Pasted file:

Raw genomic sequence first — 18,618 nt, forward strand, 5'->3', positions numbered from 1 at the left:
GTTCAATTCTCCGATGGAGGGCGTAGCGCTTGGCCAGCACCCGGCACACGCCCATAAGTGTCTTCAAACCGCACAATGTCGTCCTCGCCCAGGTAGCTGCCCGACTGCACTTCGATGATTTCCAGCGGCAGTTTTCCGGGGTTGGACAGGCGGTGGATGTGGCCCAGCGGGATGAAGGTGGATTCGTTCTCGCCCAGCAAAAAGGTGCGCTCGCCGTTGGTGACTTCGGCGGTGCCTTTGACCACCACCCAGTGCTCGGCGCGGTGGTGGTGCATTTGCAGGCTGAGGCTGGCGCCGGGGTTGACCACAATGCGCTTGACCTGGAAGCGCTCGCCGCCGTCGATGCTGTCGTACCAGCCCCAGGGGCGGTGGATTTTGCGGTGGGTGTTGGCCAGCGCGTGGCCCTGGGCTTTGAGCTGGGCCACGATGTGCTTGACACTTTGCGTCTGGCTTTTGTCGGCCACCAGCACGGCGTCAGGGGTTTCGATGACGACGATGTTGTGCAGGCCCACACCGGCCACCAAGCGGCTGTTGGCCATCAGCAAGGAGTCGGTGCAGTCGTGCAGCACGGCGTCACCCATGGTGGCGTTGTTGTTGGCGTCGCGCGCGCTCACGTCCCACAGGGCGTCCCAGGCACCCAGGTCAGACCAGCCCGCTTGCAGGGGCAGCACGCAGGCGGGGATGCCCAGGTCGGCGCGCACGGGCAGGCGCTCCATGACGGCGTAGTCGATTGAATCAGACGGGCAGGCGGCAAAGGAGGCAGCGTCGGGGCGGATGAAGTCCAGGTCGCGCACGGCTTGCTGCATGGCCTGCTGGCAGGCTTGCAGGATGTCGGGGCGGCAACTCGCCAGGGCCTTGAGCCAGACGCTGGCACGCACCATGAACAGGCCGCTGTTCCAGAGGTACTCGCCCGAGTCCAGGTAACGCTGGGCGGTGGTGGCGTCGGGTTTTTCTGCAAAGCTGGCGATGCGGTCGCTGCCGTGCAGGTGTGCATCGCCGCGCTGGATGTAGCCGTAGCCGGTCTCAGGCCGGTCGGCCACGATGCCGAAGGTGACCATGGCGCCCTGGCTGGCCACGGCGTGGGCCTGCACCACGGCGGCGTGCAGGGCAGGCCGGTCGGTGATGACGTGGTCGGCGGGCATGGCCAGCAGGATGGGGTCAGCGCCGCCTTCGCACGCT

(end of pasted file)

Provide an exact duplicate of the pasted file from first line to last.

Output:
Raw genomic sequence first — 18,618 nt, forward strand, 5'->3', positions numbered from 1 at the left:
GTTCAATTCTCCGATGGAGGGCGTAGCGCTTGGCCAGCACCCGGCACACGCCCATAAGTGTCTTCAAACCGCACAATGTCGTCCTCGCCCAGGTAGCTGCCCGACTGCACTTCGATGATTTCCAGCGGCAGTTTTCCGGGGTTGGACAGGCGGTGGATGTGGCCCAGCGGGATGAAGGTGGATTCGTTCTCGCCCAGCAAAAAGGTGCGCTCGCCGTTGGTGACTTCGGCGGTGCCTTTGACCACCACCCAGTGCTCGGCGCGGTGGTGGTGCATTTGCAGGCTGAGGCTGGCGCCGGGGTTGACCACAATGCGCTTGACCTGGAAGCGCTCGCCGCCGTCGATGCTGTCGTACCAGCCCCAGGGGCGGTGGATTTTGCGGTGGGTGTTGGCCAGCGCGTGGCCCTGGGCTTTGAGCTGGGCCACGATGTGCTTGACACTTTGCGTCTGGCTTTTGTCGGCCACCAGCACGGCGTCAGGGGTTTCGATGACGACGATGTTGTGCAGGCCCACACCGGCCACCAAGCGGCTGTTGGCCATCAGCAAGGAGTCGGTGCAGTCGTGCAGCACGGCGTCACCCATGGTGGCGTTGTTGTTGGCGTCGCGCGCGCTCACGTCCCACAGGGCGTCCCAGGCACCCAGGTCAGACCAGCCCGCTTGCAGGGGCAGCACGCAGGCGGGGATGCCCAGGTCGGCGCGCACGGGCAGGCGCTCCATGACGGCGTAGTCGATTGAATCAGACGGGCAGGCGGCAAAGGAGGCAGCGTCGGGGCGGATGAAGTCCAGGTCGCGCACGGCTTGCTGCATGGCCTGCTGGCAGGCTTGCAGGATGTCGGGGCGGCAACTCGCCAGGGCCTTGAGCCAGACGCTGGCACGCACCATGAACAGGCCGCTGTTCCAGAGGTACTCGCCCGAGTCCAGGTAACGCTGGGCGGTGGTGGCGTCGGGTTTTTCTGCAAAGCTGGCGATGCGGTCGCTGCCGTGCAGGTGTGCATCGCCGCGCTGGATGTAGCCGTAGCCGGTCTCAGGCCGGTCGGCCACGATGCCGAAGGTGACCATGGCGCCCTGGCTGGCCACGGCGTGGGCCTGCACCACGGCGGCGTGCAGGGCAGGCCGGTCGGTGATGACGTGGTCGGCGGGCATGGCCAGCAGGATGGGGTCAGCGCCGCCTTCGCACGCT